Would the species being revived be considered invasive in the region in which it is to be re-introduced?

Would it negatively affect other species in the area?

I love the idea of bringing back species we killed off, like the passenger pigeon or the quagga. But the reality of it would almost certainly have unintended consequences...

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Response to Aristus (Reply #1)

Tue Feb 28, 2017, 04:48 AM

6. I agree with you on all points

But for some reason this made me think of dinosaurs. I'd love to see those we loved and lost returned to us, but I probably watch too much TV and keep thinking there could be abuses...

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Response to Aristus (Reply #1)

Fri Mar 3, 2017, 08:02 AM

8. the carolina parakeet

was wiped out as an agricultural pest. i doubt it was. i am sure we would deal w it differently today.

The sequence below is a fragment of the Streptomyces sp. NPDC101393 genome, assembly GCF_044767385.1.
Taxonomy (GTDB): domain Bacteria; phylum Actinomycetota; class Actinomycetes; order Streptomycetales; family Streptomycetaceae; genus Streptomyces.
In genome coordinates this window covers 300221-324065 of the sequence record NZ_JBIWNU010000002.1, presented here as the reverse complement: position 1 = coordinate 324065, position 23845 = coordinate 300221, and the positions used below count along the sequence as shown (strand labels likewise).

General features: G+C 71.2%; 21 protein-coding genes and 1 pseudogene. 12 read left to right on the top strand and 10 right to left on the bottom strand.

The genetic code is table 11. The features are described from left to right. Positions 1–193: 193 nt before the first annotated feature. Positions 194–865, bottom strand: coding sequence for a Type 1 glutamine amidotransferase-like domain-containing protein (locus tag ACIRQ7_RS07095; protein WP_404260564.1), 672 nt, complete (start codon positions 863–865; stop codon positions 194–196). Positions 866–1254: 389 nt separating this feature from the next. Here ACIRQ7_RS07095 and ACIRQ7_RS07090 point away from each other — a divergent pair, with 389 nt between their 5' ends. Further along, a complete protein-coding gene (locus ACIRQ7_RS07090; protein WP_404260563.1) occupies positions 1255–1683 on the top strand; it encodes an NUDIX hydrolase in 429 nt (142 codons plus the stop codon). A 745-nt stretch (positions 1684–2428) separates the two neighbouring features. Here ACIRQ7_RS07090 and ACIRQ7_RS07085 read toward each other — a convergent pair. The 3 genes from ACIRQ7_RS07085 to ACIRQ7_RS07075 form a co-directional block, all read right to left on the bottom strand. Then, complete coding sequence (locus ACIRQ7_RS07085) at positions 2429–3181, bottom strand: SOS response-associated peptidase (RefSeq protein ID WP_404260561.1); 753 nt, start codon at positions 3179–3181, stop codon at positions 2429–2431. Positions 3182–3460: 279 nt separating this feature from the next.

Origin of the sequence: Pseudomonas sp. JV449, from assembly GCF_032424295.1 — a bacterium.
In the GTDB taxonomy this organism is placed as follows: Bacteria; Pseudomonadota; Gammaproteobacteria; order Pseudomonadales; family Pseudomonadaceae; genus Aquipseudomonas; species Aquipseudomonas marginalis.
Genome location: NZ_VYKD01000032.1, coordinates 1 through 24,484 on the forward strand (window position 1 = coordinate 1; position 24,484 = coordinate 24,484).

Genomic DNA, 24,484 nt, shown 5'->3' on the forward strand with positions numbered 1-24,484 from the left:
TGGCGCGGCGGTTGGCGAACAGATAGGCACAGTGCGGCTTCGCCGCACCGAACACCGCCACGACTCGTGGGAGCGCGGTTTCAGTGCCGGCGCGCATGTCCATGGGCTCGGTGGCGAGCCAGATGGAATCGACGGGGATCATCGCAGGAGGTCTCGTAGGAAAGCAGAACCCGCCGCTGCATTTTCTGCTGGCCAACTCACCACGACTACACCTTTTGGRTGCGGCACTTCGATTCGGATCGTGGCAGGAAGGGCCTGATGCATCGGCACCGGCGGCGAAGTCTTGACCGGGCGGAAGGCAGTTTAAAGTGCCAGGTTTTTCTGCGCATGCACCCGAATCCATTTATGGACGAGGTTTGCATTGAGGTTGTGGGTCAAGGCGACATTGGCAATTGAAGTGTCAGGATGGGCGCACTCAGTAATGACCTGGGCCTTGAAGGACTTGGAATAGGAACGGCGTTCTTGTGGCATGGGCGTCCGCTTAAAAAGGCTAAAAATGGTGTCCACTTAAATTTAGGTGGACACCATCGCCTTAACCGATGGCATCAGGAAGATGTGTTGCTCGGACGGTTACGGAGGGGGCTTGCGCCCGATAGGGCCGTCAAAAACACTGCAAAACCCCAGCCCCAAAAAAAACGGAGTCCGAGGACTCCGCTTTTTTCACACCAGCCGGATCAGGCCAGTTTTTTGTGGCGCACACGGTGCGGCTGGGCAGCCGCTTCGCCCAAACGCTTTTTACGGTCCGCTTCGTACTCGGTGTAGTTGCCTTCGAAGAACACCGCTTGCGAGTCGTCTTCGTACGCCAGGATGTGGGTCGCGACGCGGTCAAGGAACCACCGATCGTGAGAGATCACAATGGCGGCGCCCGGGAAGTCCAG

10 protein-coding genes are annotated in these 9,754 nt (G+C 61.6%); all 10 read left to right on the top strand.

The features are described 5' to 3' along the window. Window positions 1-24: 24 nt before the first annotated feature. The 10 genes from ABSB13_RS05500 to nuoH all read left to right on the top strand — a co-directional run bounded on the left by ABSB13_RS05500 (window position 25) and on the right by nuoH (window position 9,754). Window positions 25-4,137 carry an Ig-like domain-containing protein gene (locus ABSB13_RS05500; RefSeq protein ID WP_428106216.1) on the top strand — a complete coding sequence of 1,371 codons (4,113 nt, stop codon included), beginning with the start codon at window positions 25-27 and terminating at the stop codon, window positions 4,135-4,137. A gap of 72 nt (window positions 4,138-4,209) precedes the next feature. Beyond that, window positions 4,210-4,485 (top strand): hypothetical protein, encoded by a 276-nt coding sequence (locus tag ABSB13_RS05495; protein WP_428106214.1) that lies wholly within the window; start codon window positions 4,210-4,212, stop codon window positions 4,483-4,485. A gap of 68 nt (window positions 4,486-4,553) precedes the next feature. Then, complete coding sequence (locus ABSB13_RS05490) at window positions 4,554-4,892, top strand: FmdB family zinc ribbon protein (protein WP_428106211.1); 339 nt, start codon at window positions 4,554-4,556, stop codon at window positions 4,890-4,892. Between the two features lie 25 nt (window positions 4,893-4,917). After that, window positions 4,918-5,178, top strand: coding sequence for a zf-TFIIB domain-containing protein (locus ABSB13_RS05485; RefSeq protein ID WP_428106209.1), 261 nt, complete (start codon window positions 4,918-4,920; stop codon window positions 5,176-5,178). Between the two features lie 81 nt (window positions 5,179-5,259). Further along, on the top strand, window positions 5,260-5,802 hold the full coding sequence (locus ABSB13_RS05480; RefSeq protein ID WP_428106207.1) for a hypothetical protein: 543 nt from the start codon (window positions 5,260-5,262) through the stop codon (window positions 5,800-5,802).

that said, we have lots of escaped parrot species now. people have debated how to deal w them. monk parakeets wreak a certain amount of havoc here in chicago. because they are not native, they arent protected. but they are pretty beloved.
their biggest issue is their huge community nests. they love to find a warm spot to build them. they love the electric transformers. they are routinely removed as a fire hazard. but now they are removed more carefully than they used to be.

folks on the love side point to the carolina, saying we wiped them out, and now have no parrots. so let this one fill that niche. sorta.
their primarily urban habitat means they dont threaten the food supply.
other parrots in other places have a similar following.

seems to me the concentration should be on species whose loss threatens other species/habitats.
wolves come to mind.

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Response to mopinko (Reply #8)

Mon Mar 13, 2017, 05:53 PM

9. Thanks for mentioning monk parakeets. Didn't know they lived in Chicago!

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Response to Judi Lynn (Reply #9)

Mon Mar 13, 2017, 06:02 PM